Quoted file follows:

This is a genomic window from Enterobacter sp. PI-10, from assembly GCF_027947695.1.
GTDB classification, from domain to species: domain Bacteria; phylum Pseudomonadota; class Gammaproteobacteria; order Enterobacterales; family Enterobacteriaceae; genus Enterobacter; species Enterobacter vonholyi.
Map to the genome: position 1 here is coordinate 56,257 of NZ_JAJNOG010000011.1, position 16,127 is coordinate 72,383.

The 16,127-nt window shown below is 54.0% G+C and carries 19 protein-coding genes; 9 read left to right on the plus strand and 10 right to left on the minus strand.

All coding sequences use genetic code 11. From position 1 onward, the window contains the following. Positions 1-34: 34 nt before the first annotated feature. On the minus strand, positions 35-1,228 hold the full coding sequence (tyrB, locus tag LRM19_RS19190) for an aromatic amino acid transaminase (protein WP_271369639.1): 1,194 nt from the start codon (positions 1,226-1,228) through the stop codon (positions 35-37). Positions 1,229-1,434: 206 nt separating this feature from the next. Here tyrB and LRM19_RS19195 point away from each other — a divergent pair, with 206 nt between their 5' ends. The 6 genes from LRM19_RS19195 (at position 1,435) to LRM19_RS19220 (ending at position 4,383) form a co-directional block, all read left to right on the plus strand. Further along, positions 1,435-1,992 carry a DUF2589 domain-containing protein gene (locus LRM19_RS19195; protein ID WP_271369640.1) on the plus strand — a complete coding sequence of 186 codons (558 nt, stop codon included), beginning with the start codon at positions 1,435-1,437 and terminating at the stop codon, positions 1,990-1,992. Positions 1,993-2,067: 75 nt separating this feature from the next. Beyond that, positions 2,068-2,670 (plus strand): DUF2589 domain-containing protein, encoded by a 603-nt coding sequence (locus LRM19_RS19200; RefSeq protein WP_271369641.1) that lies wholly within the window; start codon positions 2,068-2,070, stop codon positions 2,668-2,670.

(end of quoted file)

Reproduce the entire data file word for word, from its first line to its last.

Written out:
This is a genomic window from Enterobacter sp. PI-10, from assembly GCF_027947695.1.
GTDB classification, from domain to species: domain Bacteria; phylum Pseudomonadota; class Gammaproteobacteria; order Enterobacterales; family Enterobacteriaceae; genus Enterobacter; species Enterobacter vonholyi.
Map to the genome: position 1 here is coordinate 56,257 of NZ_JAJNOG010000011.1, position 16,127 is coordinate 72,383.

The 16,127-nt window shown below is 54.0% G+C and carries 19 protein-coding genes; 9 read left to right on the plus strand and 10 right to left on the minus strand.

All coding sequences use genetic code 11. From position 1 onward, the window contains the following. Positions 1-34: 34 nt before the first annotated feature. On the minus strand, positions 35-1,228 hold the full coding sequence (tyrB, locus tag LRM19_RS19190) for an aromatic amino acid transaminase (protein WP_271369639.1): 1,194 nt from the start codon (positions 1,226-1,228) through the stop codon (positions 35-37). Positions 1,229-1,434: 206 nt separating this feature from the next. Here tyrB and LRM19_RS19195 point away from each other — a divergent pair, with 206 nt between their 5' ends. The 6 genes from LRM19_RS19195 (at position 1,435) to LRM19_RS19220 (ending at position 4,383) form a co-directional block, all read left to right on the plus strand. Further along, positions 1,435-1,992 carry a DUF2589 domain-containing protein gene (locus LRM19_RS19195; protein ID WP_271369640.1) on the plus strand — a complete coding sequence of 186 codons (558 nt, stop codon included), beginning with the start codon at positions 1,435-1,437 and terminating at the stop codon, positions 1,990-1,992. Positions 1,993-2,067: 75 nt separating this feature from the next. Beyond that, positions 2,068-2,670 (plus strand): DUF2589 domain-containing protein, encoded by a 603-nt coding sequence (locus LRM19_RS19200; RefSeq protein WP_271369641.1) that lies wholly within the window; start codon positions 2,068-2,070, stop codon positions 2,668-2,670.